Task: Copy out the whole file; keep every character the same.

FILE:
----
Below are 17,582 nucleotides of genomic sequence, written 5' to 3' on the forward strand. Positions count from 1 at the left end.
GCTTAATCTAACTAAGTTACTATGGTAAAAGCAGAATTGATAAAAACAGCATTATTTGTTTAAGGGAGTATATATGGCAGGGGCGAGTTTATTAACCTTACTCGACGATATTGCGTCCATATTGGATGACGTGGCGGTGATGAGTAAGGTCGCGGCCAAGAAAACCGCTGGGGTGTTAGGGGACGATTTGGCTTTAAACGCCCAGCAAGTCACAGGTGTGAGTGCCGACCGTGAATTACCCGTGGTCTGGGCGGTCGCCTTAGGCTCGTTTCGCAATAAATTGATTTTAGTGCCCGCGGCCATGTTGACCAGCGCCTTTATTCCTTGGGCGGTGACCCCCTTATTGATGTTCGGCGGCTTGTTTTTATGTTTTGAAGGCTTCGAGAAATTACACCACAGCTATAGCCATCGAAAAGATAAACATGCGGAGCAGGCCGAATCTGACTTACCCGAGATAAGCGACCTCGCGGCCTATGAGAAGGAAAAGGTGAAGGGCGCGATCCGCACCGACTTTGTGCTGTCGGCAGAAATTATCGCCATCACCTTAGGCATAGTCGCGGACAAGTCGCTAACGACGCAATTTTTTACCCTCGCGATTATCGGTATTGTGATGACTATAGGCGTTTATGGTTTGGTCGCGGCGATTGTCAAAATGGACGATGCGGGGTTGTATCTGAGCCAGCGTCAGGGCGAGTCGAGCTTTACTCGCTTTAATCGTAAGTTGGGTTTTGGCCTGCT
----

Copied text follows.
Below are 17,582 nucleotides of genomic sequence, written 5' to 3' on the forward strand. Positions count from 1 at the left end.
GCTTAATCTAACTAAGTTACTATGGTAAAAGCAGAATTGATAAAAACAGCATTATTTGTTTAAGGGAGTATATATGGCAGGGGCGAGTTTATTAACCTTACTCGACGATATTGCGTCCATATTGGATGACGTGGCGGTGATGAGTAAGGTCGCGGCCAAGAAAACCGCTGGGGTGTTAGGGGACGATTTGGCTTTAAACGCCCAGCAAGTCACAGGTGTGAGTGCCGACCGTGAATTACCCGTGGTCTGGGCGGTCGCCTTAGGCTCGTTTCGCAATAAATTGATTTTAGTGCCCGCGGCCATGTTGACCAGCGCCTTTATTCCTTGGGCGGTGACCCCCTTATTGATGTTCGGCGGCTTGTTTTTATGTTTTGAAGGCTTCGAGAAATTACACCACAGCTATAGCCATCGAAAAGATAAACATGCGGAGCAGGCCGAATCTGACTTACCCGAGATAAGCGACCTCGCGGCCTATGAGAAGGAAAAGGTGAAGGGCGCGATCCGCACCGACTTTGTGCTGTCGGCAGAAATTATCGCCATCACCTTAGGCATAGTCGCGGACAAGTCGCTAACGACGCAATTTTTTACCCTCGCGATTATCGGTATTGTGATGACTATAGGCGTTTATGGTTTGGTCGCGGCGATTGTCAAAATGGACGATGCGGGGTTGTATCTGAGCCAGCGTCAGGGCGAGTCGAGCTTTACTCGCTTTAATCGTAAGTTGGGTTTTGGCCTGCT